“Ah, he was a dear little man,” recalled George Masa’s friend and fellow hiker, the late Asheville architect Anthony Lord. “When I first knew him, he was a very popular member of the Carolina Mountain Club. A great hiker…he had one of those little bicycle wheel trail-measuring devices and he pushed it all around through the mountains and measured the distances from here to there. And…a great 8 x 10 camera that he carried in a canvas thing on his back.”
This memory, given in a 1979 interview with oral historian Bruce S. Greenawalt, is the image most people who knew George Masa (approx. 1881-1933) recall. He was a small, wiry man, “not more than 125 pounds soaking wet,” recalled Ed Corpening, one of the many Great Smoky Mountain locals whom Masa befriended on his photographic explorations. This spry, witty, and outgoing bundle of energy (“less talk, more walk!” he would jokingly urge hikers along a trail), was often seen pushing his cyclometer, camera on his back, and usually dressed in jodhpurs and impeccably polished leather boots that reached to his knees. It was a Great Gatsby look fit for the 1920s. The only exception was a red bandanna wrapped around his head.
Like the novel, Masa’s time in Asheville coincided with the town’s gilded age—when the ultra wealthy and literati were regulars in what was one of the top resort towns in the country. And Masa could have been a character out of Fitzgerald’s book. He had charisma and an infectious joie de vivre that allowed him to make friends easily with people of all backgrounds—the famous and well-to-do and simple mountain folk, alike. These qualities were balanced by a sensitive nature and an artist’s eye. The photographs Masa took during the 1920s and early ’30s are breathtaking in their richness and clarity—leaving us a visual record of Appalachia before the effects of modern growth.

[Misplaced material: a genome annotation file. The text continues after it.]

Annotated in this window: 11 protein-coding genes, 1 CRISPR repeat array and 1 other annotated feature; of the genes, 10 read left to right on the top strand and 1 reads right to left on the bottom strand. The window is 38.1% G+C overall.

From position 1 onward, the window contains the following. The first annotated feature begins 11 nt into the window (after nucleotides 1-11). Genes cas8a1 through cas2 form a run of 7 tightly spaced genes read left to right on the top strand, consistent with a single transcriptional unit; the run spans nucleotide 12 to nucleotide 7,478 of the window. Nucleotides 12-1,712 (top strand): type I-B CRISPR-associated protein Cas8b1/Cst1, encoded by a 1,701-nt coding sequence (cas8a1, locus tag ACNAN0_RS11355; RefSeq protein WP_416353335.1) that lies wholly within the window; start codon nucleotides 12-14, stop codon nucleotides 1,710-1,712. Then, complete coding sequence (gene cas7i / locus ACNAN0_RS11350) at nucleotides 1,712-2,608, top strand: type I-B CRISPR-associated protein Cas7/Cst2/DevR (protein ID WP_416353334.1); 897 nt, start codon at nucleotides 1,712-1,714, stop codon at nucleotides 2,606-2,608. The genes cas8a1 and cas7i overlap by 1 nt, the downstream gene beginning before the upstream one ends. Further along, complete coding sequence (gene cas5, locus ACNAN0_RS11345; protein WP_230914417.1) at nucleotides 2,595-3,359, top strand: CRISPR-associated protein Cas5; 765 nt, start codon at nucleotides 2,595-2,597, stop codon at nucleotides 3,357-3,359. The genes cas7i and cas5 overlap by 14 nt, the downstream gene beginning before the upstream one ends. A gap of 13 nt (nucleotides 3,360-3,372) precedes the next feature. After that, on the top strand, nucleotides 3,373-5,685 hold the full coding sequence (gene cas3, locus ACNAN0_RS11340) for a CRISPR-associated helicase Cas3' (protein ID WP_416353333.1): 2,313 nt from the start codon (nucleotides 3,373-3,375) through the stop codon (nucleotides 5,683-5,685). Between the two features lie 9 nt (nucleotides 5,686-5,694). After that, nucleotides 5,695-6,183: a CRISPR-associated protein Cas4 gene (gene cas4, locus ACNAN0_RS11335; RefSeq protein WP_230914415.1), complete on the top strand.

Masa had a knack for knowing exactly the right conditions when the sun, clouds, and sweeping shadows were coming together in harmony to create an image of impeccable composition and grace. Though the camera was cumbersome, Masa preferred the crisp clarity of its large format images. He often spent days in the mountains before he found the right setting. Then he would wait patiently, sometimes for hours, for the moment to release the shutter.
He and his friend, writer Horace “Kep” Kephart, would become regarded as experts on the Western North Carolina mountains. And, like his contemporary, Ansel Adams, whose photography played an important role in the protection of King’s Canyon and the development of Yosemite National Park, Masa’s pictures and mapping were pivotal in the establishment of Great Smoky Mountains National Park.
Masa was an unlikely candidate to become a great American photographer. He was born Masahara Izuka in Osaka, Japan. Much of his Japanese antecedents remain enigmas due to the fact that he was a private man and talked very little about his life. News reports during this time claimed that he was the son of a jeweler and had attended Tokyo’s prestigious Meiges University. He came to the United States around 1905, perhaps to continue studies in mining. He traveled throughout the country before settling in Asheville in 1915, where he took a job in the laundry room at the Grove Park Inn.
Within three years, Masa anglicized his name and started a professional photography business, Plateau Studios. His photographs of the majestic mountains were seen in promotional brochures and magazines across the country.
CAPTURING THE SCENE
The Grove Park Inn was an ideal starting point for Masa. Within months of his arrival, he had graduated from the laundry room to valet’s desk where his outgoing nature made him popular among the guests. He was on a first-name basis with many of the aristocratic elite who asked him to accompany them on hikes and picnics.
It was during this time that Masa began seriously experimenting with his camera, starting a side-business photographing hotel guests and processing their pictures. He also caught the attention of Fred Seely, the hotel’s manager, architect, and son-in-law of Edwin Wiley Grove. Seely would, along with other notables such as the Vanderbilts, become a lifelong supporter of Masa’s endeavors.